A sprout growing on the forest floor

What was it like in America before colonization? How did Native Americans live?

America, before colonization, was a collection of richly developed, sophisticated nations that cultivated the land and lived sustainably. When you look at evidence of how people lived, you can see how the idea that indigenous people were uncivilized is a myth.

Keep reading to see how Native Americans lived and why it matters to have an accurate historical picture.

Before Colonization

Many people believe indigenous Americans were inferior to the Europeans who colonized them and don’t understand the processes that led to colonization. In this article, we’ll give an overview of life in America before colonization and discuss the sophistication of indigenous American societies.

Life in Precolonial America

According to popular historical myths, Native Americans were primitive and nomadic prior to colonization, but evidence suggests the opposite. She says early native peoples, like the Maya and Aztec, built numerous societies in Mesoamerica (a region containing the southernmost parts of North America and most of Central America). From there, migrants eventually populated the entire northern continent, with about 100 million people forming stable indigenous nations by the late 1400s. These cultures were as sophisticated as any other—they built cities with grand architecture, studied science and religion, and established complex governments based on communal decision-making, economies, and trade routes.

(Shortform note: Historians explain that while early American peoples lived primitive, nomadic lifestyles, this changed 1,000 to 3,000 years ago during the Woodland Period. Indigenous peoples began forming more-stable communities near rivers, where they could more easily collect and store nuts and seeds. This reduced the need to leave home in search of food. Then, during the Mississippian Period that immediately followed, indigenous Americans began practicing agriculture and developed other technologies that enabled them to form even more solidly established communities. Some experts believe that as indigenous settlements became more stable, their cultures grew more sophisticated.)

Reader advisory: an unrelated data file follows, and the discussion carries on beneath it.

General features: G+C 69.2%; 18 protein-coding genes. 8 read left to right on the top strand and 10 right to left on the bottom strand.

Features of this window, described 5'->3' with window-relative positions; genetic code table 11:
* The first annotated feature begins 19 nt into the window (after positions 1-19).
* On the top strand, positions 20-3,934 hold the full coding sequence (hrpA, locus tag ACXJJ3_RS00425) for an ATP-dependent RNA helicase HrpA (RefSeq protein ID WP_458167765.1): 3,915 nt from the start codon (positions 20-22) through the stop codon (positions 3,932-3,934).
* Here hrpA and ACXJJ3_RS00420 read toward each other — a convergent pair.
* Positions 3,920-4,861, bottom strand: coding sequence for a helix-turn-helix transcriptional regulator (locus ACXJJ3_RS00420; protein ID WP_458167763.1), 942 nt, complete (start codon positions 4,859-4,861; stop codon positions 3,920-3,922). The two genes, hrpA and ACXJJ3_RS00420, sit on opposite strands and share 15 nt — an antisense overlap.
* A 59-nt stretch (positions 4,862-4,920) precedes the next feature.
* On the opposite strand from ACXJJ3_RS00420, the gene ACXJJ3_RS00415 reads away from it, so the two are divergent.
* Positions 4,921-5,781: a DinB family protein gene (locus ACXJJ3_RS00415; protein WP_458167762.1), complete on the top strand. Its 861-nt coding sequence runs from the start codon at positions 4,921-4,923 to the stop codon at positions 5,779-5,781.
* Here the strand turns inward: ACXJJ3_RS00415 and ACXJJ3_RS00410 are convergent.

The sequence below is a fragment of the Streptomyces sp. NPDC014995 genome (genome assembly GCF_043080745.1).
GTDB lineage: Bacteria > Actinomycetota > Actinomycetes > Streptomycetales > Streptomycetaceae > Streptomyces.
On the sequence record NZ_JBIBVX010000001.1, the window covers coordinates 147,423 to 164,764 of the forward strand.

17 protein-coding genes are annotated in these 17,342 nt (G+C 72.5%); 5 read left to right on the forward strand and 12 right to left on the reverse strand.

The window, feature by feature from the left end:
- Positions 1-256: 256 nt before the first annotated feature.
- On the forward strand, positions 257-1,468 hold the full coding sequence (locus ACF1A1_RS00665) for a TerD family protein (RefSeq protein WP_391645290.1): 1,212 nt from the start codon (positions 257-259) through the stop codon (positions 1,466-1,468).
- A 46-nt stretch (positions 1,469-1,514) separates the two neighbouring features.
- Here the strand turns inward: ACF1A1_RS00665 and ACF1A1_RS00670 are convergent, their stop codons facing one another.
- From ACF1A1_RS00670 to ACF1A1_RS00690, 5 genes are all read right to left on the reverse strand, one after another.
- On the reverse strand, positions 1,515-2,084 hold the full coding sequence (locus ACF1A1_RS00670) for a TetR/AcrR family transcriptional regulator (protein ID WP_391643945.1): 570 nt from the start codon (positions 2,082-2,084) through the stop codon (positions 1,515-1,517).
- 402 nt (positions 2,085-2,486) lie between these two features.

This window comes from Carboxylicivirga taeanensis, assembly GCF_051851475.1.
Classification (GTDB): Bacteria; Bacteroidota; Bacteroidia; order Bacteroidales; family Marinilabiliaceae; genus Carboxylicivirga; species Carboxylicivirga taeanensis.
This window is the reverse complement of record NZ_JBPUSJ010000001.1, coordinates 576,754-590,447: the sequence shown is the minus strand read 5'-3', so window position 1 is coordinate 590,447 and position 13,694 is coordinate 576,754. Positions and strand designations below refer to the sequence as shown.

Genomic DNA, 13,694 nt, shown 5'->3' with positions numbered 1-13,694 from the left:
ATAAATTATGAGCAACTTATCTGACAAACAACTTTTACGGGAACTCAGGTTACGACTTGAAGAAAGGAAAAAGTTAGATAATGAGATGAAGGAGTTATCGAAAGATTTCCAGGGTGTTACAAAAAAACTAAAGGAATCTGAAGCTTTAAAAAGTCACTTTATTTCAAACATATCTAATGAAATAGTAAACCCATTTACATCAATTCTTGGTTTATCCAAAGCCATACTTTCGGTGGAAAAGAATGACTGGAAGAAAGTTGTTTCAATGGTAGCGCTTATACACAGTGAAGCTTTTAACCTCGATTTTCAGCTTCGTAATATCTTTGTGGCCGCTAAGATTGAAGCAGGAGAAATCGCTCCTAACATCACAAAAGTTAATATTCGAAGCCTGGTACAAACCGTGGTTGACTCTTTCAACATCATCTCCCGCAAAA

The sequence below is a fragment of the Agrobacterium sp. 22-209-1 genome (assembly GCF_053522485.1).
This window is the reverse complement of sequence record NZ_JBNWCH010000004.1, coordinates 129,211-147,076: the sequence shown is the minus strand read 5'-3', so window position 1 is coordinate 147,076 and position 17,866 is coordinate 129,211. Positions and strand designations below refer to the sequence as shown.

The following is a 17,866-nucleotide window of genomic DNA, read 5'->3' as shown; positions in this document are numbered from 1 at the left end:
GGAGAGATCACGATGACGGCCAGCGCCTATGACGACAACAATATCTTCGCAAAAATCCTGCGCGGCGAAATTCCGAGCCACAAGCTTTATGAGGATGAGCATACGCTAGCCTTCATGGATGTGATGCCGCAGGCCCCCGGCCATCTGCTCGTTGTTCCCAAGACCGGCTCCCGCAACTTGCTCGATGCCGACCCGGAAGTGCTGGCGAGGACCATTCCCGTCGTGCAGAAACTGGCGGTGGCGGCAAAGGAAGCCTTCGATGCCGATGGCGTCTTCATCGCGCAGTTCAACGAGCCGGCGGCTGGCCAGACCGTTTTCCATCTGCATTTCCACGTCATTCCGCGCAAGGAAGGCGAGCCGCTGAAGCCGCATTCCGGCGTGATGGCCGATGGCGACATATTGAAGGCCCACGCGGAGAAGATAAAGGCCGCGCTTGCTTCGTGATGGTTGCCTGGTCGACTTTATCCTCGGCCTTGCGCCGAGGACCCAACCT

Experts also dispute the myth that the American wilderness was untouched prior to colonization, citing evidence to the contrary. For example, native peoples used fire to modify the landscape to facilitate hunting and transporting animals, as well as to create roadways through forestland. Many historians believe European colonization was successful only because Native Americans worked with the land to meet their needs—settlers were able to appropriate indigenous agricultural practices, wilderness management techniques, and roadways for their own survival.

(Shortform note: In Braiding Sweetgrass, Robin Wall Kimmerer explains that Native Americans have traditionally practiced mutual care with the environment, which means acting in ways that benefit both humans and the environment. For example, she says some indigenous peoples practice honorable harvesting by replenishing materials they take from the environment. Because they emphasize sustainability, Native American land stewardship techniques helped keep the American environment healthy until European colonizers took over and disregarded some of their practices. For example, Europeans rejected the use of fire to modify landscapes, which has contributed to major wildfire disasters in the modern day.)

America Before Colonization: Dispelling Myths With Evidence

Becca King

Becca’s love for reading began with mysteries and historical fiction, and it grew into a love for nonfiction history and more. Becca studied journalism as a graduate student at Ohio University while getting their feet wet writing at local newspapers, and now enjoys blogging about all things nonfiction, from science to history to practical advice for daily living.

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